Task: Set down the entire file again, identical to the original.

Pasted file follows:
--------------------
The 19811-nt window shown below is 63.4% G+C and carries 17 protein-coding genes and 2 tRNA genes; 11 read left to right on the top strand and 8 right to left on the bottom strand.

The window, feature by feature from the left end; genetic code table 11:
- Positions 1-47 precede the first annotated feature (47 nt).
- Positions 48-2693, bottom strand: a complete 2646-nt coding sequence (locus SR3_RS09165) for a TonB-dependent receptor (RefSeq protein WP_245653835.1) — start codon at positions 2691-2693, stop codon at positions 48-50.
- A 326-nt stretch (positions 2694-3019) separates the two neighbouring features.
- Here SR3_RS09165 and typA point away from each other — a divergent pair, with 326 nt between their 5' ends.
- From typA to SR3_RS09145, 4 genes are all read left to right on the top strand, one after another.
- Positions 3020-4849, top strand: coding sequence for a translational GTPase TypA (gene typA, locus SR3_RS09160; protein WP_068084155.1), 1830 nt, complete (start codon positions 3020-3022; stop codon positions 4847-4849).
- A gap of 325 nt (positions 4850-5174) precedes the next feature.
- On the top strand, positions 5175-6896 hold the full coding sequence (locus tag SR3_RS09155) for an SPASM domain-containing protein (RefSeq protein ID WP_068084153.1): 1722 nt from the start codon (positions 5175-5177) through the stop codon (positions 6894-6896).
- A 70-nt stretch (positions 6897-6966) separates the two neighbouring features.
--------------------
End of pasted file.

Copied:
The 19811-nt window shown below is 63.4% G+C and carries 17 protein-coding genes and 2 tRNA genes; 11 read left to right on the top strand and 8 right to left on the bottom strand.

The window, feature by feature from the left end; genetic code table 11:
- Positions 1-47 precede the first annotated feature (47 nt).
- Positions 48-2693, bottom strand: a complete 2646-nt coding sequence (locus SR3_RS09165) for a TonB-dependent receptor (RefSeq protein WP_245653835.1) — start codon at positions 2691-2693, stop codon at positions 48-50.
- A 326-nt stretch (positions 2694-3019) separates the two neighbouring features.
- Here SR3_RS09165 and typA point away from each other — a divergent pair, with 326 nt between their 5' ends.
- From typA to SR3_RS09145, 4 genes are all read left to right on the top strand, one after another.
- Positions 3020-4849, top strand: coding sequence for a translational GTPase TypA (gene typA, locus SR3_RS09160; protein WP_068084155.1), 1830 nt, complete (start codon positions 3020-3022; stop codon positions 4847-4849).
- A gap of 325 nt (positions 4850-5174) precedes the next feature.
- On the top strand, positions 5175-6896 hold the full coding sequence (locus tag SR3_RS09155) for an SPASM domain-containing protein (RefSeq protein ID WP_068084153.1): 1722 nt from the start codon (positions 5175-5177) through the stop codon (positions 6894-6896).
- A 70-nt stretch (positions 6897-6966) separates the two neighbouring features.